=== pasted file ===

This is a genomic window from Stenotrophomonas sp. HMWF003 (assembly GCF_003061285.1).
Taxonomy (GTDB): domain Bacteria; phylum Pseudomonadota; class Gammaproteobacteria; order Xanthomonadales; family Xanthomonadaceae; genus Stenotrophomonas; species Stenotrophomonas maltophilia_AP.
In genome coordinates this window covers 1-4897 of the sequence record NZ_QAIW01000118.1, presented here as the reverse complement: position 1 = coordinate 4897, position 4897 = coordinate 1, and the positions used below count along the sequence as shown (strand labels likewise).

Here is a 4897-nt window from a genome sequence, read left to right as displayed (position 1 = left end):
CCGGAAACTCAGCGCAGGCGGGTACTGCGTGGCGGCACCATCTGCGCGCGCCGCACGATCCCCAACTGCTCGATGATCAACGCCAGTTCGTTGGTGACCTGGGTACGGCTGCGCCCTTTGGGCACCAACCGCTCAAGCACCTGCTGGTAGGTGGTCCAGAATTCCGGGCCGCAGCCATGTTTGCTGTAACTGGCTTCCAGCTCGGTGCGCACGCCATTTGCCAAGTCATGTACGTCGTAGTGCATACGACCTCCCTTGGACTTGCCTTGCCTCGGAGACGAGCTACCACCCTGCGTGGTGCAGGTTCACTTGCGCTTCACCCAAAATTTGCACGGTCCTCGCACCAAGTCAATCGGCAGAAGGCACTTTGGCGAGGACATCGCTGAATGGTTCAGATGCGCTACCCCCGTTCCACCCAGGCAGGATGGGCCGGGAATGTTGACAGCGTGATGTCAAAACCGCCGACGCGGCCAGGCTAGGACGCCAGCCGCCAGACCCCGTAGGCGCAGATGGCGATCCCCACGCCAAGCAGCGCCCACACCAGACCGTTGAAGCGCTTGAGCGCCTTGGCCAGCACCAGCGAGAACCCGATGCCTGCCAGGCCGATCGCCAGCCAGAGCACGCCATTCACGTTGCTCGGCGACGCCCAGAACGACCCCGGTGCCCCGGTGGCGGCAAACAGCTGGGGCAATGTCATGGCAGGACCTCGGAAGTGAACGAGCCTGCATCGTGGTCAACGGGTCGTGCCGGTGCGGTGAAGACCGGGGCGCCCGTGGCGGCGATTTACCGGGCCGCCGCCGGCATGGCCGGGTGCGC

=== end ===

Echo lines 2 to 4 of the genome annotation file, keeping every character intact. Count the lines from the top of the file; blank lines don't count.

Taxonomy (GTDB): domain Bacteria; phylum Pseudomonadota; class Gammaproteobacteria; order Xanthomonadales; family Xanthomonadaceae; genus Stenotrophomonas; species Stenotrophomonas maltophilia_AP.
In genome coordinates this window covers 1-4897 of the sequence record NZ_QAIW01000118.1, presented here as the reverse complement: position 1 = coordinate 4897, position 4897 = coordinate 1, and the positions used below count along the sequence as shown (strand labels likewise).

Here is a 4897-nt window from a genome sequence, read left to right as displayed (position 1 = left end):